MEASURE 7 Energy Flows and Energy Future
The project utilizes both passive and active systems to minimize energy usage. The façade incorporates a ceramic louver shading system controlling the light and protecting against solar gain and heat loss from inside. The solar hot water collectors on the roof heat water and run through coils in the wall heating and cooling the buildings temperature. A building energy management system regulates the thermal comfort and automatically adjusts the building systems to help monitor energy usage.
Taking advantage of the canal that runs along the site, there are a series of 4 underground hydroelectric turbines pulling water from the canal, passing through the site, and emptying back into the river. The canal has a head of 12’ above the river allowing the system to be entirely gravity fed, requiring no pumps to move the water. This system is only in operation when there is a substantial volume of water in the canal so the system would not negatively affect its ecology. The four turbines have the potential of generating up to 13% of the buildings total usage. The remaining energy generation is from solar panels located on top of the pavilions adjacent to the pathways.
MEASURE 8 Materials and Construction
Due to Bethlehem’s rich industrial and cultural past and association with the steel industry, most of the materials used are produced locally. The steel, brick and limestone are all abundant materials found and manufactured in the region, which lowers transportation costs and supports the local economy of Bethlehem. The structural frame of the building is steel with the central spine constructed of limestone functioning as a thermal mass. The façade and path utilize reclaimed wood from surrounding abandoned sites and rail yards in Bethlehem. The ceramic louvers on the southern façade are made from reusable waste material, and are integrated with titanium dioxide, which contributes to the abatement of toxins in the atmosphere. The overall material and color palette contain natural and earthy tones helping the building blend into the environment. Striving for a culturally sustainable project, the building’s use of local materials and methods allow it to better situate itself into the rich cultural context of Bethlehem.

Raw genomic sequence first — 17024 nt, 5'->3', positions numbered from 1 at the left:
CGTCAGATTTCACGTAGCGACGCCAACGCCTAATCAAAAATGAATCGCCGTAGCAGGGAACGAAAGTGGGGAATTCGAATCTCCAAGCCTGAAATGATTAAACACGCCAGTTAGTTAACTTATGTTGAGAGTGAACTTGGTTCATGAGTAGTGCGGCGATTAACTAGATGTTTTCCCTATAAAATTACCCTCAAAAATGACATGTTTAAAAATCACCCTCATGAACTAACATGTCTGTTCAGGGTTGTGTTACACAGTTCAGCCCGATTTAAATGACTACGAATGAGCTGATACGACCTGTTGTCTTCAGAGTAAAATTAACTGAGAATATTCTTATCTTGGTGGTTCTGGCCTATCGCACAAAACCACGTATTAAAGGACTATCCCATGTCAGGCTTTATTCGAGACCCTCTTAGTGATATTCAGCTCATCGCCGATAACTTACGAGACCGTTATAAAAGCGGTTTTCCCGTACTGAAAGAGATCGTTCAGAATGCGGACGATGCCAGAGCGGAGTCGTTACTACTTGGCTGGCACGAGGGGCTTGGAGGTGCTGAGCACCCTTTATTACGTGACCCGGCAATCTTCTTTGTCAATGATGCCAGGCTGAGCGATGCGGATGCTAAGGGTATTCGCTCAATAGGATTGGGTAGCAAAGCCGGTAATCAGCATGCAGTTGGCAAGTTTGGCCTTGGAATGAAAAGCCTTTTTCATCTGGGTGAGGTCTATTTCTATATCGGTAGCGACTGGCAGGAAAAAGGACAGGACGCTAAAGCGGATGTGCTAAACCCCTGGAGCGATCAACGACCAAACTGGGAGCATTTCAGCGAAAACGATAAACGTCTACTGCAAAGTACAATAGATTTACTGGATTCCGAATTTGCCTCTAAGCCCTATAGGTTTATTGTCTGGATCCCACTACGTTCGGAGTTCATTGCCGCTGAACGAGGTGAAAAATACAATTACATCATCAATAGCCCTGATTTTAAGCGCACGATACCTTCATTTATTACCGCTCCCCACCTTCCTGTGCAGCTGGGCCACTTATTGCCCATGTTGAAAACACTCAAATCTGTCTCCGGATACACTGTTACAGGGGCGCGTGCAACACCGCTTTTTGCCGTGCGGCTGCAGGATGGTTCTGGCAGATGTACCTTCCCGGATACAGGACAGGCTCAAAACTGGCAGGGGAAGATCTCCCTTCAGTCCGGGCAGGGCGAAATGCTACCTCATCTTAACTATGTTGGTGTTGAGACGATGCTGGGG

MEASURE 9 Long Life, Loose Fit
Designing for long-term flexibility is an important attribute for a project predicated on cultivating social sustainability. Spaces both inside and outside are designed to be adaptable, allowing for diverse use. The LLCC can be used for art and sculpture galleries making use of the concourse space as a place for exhibition, as well as an operable facade system in the art studios allowing the building to open up to the sculpture garden. The lecture hall is populated with removable chairs to adapt to occupant load as well as providing a clear open space for anything from design exhibitions to job fairs. The education facilities are open plan concept and are adaptable to accommodate a variety of groups ranging from young children, to adult night classes, and even handicap classes. At its core, the foundation promotes the growth of its community and the LLCC has been designed to provide a flexible environment for events, lectures and communal gatherings to unfold.
MEASURE 10 Collective Wisdom and Feedback Loops
The project is most successful when the people of Bethlehem are actively using the facility as a resource at their disposal. The diversity of programming spread across the site provides the opportunity for a wide spread range of usage. The flexibility of the building and diverse usage allows the community to be directly involved with the foundation and its efforts to restore the identity of Bethlehem. The green practices on site are used to understand the needs and outcomes of the environment becoming a platform for its integration throughout the city. Therefore the LLCC becomes the active catalyst for natural and social ecologies. This strengthens the ties between the foundation, the city, and its people ensuring a sustainable future for Bethlehem.